The Poisonwood Bible: Theme Analysis
As might be expected from a novel with the word “Bible” in its title and a missionary as a main character, theological themes permeate Kingsolver’s book. For example, Adah calls the Rev. Price “Our Father,” conflating her earthly father with God (in a way not unlike her twin does, in the book’s earlier portions; Leah seems to treat Nathan with a reverence and distant adoration often given to a deity). This question of who God is (if, indeed, anyone) and what God’s will might be in a world where colonial powers are allowed to exploit Africa so and cripple its dreams of independence recur throughout the book, and are often crystallized in a way that further conflates a religious God with the “gods” of political powers enforcing the status quo. Orleanna’s question regarding the King of Belgium—“Is this how a father rules?”—applies equally to God, Nathan, and the foreign governments intervening and interfering in Africa, and demands answers.
Another theological theme that preoccupies the novel is that of “works theology.” Generally speaking, a “works theology” posits that human beings must to some degree earn their salvation, where as a “theology of grace” states that salvation is God’s free gift, one sinful humans are incapable of earning in any way. A “works theology” often goes hand-in-hand with a worldview reliant upon blessings for good behavior and curses for bad. Nathan has already advocated such a theology to Leah: “Small works of goodness over here… small rewards over here… Great sacrifice, great rewards!... God merely expects us to do our own share of the perspiring for life’s bounty, Leah” (p. 37). What such an interpretation of human “perspiring” doesn’t seem to take into account, however, is the text of Genesis (once more, recall that Kingsolver names her novel’s first book after the first book of the Bible, implicitly inviting readers to consider the two texts together). In Genesis, God curses the soil of the earth, from which God molded the first human beings, because of Adam and Eve’s transgression in tasting the fruit of the tree of knowledge of good and evil: “Because you obeyed your wife and ate from the tree about which I commanded you, ‘You must not eat from it,’ cursed is the ground thanks to you; in painful toil you will eat of it all the days of your life. It will produce thorns and thistles for you, but you will eat the grain of the field. By the sweat of your brow you will eat food until you return to the ground, for out of it you were taken; for you are dust, and to dust you will return” (Gen. 3:17-19). Nathan’s “exegesis” of human toil is much closer to the so-called “Protestant work ethic”—the idea that God rewards diligence with material blessings—than it is the plain sense of Genesis 3. For a time in this chapter, however, it seems that Nathan’s faith in “works theology” may be wavering. His demonstration garden is blooming flowers, thanks to his adoption of African tilling technique; but it is not yet bearing fruit. Readers may again be put in mind of the image of the fruitless orchard from Isaiah and other portions of the Bible. As Leah says, “In exchange for our honest sweat we’d so far earned flowers and leaves, but nothing we could actually have for supper” (p. 78). For a time, Nathan seems to be reevaluating his ideas about God, life, and the place of his perspiration! And Leah briefly shares her father’s discomfort: “Father had already bent his will to Africa by remaking his garden in mounds… a sure sign of his humility and servitude, and it was only fair to expect our reward. So what was this business of being delivered through hardships?” (p. 78).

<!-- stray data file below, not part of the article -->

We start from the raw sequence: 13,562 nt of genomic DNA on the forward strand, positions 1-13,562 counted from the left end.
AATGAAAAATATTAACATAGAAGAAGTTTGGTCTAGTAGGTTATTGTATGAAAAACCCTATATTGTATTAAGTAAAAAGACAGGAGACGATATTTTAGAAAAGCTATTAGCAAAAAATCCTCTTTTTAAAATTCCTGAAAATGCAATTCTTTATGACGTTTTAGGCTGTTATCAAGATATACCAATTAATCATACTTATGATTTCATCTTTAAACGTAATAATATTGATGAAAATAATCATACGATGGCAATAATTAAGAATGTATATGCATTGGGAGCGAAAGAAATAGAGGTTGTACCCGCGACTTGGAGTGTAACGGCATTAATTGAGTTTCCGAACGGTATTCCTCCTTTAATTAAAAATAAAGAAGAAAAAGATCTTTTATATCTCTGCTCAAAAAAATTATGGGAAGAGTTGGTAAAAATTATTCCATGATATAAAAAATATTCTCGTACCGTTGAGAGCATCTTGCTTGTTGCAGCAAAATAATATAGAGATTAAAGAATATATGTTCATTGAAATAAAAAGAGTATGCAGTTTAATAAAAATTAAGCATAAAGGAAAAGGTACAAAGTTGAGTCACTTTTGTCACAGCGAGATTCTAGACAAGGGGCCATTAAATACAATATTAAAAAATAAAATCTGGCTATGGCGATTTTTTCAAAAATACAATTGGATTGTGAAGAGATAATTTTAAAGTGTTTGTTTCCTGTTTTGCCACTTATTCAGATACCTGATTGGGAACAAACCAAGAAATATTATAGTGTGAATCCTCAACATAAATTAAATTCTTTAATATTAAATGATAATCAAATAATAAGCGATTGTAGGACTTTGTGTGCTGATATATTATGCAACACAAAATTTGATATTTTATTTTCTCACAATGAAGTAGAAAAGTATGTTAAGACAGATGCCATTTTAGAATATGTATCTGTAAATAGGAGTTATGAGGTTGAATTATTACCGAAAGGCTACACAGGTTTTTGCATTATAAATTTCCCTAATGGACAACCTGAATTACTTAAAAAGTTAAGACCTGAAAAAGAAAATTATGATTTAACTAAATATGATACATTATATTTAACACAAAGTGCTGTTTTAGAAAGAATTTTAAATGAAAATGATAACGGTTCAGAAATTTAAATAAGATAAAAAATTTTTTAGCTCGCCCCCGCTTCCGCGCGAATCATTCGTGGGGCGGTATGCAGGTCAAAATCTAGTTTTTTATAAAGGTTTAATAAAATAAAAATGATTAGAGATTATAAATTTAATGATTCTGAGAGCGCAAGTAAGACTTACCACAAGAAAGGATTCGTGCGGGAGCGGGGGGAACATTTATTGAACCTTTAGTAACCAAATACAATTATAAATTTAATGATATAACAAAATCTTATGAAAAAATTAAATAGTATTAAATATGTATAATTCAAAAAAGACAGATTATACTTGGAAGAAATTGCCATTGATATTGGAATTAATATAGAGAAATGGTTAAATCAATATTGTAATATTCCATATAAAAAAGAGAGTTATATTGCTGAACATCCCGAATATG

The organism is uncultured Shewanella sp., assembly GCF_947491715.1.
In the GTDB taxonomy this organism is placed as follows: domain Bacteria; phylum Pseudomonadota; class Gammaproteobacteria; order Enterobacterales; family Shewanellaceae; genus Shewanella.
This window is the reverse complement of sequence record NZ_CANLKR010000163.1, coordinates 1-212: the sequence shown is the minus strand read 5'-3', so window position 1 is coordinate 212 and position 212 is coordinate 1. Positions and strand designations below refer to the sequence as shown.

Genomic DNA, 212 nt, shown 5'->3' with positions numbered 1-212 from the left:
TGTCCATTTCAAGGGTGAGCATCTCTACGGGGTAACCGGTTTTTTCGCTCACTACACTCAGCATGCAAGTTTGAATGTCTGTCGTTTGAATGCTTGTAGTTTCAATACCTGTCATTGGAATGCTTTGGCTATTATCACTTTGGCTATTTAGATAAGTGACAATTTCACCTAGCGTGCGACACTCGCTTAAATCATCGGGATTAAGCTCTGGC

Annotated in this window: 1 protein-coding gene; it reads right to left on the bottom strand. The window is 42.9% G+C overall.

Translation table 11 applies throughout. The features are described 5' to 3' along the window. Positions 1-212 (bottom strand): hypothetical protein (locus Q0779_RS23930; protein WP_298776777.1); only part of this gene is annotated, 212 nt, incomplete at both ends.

Adah introduces the novel’s thematic interest in seeing. Early on, Adah offers breathtaking descriptions of the Congo—e.g., “Blossomy rose-color birdsong air streaked sour with breakfast cookfires” (p. 30)—and even allows her senses to blend together in unusual ways (e.g., sight and sound: “The cloths are brightly printed and worn together in jangling mixtures that ring in my ears,” p. 31). Such sensory conflation may be a symptom of her brain condition, but it also, at a literary level, attests to her keen vision—a vision of life not shared by anyone else in the family, let alone her twin sister Leah whom, readers will remember, shares her name with a biblical character noted primarily for having weak eyes. Kingsolver’s Adah, in contrast, views the world through “Adah eyes” (p. 30), eyes that perceive the beauty and vitality of Kilanga. She alone sees and appreciates “the Kilanga pageant” for what it is (p. 32). She also sees her family for who they are. “And so,” she reports, “the Price family passes its judgments” against Kilanga (p. 32). They deny the humanity of the villagers in ways subtle and explicit, and Adah sees—hence her wry comment, “My twin sister, Leah, and I are identical in theory, just as in theory we are all made in God’s image” (pp. 33-34). Adah does not really believe she is identical with her sister, any more than she believes her family believes that all people are made in God’s image. Why not? Because, quite simply, she sees. Much of The Poisonwood Bible as a whole concerns itself with whether or not, and to what extent, the Price family learns to see both Africa and themselves correctly.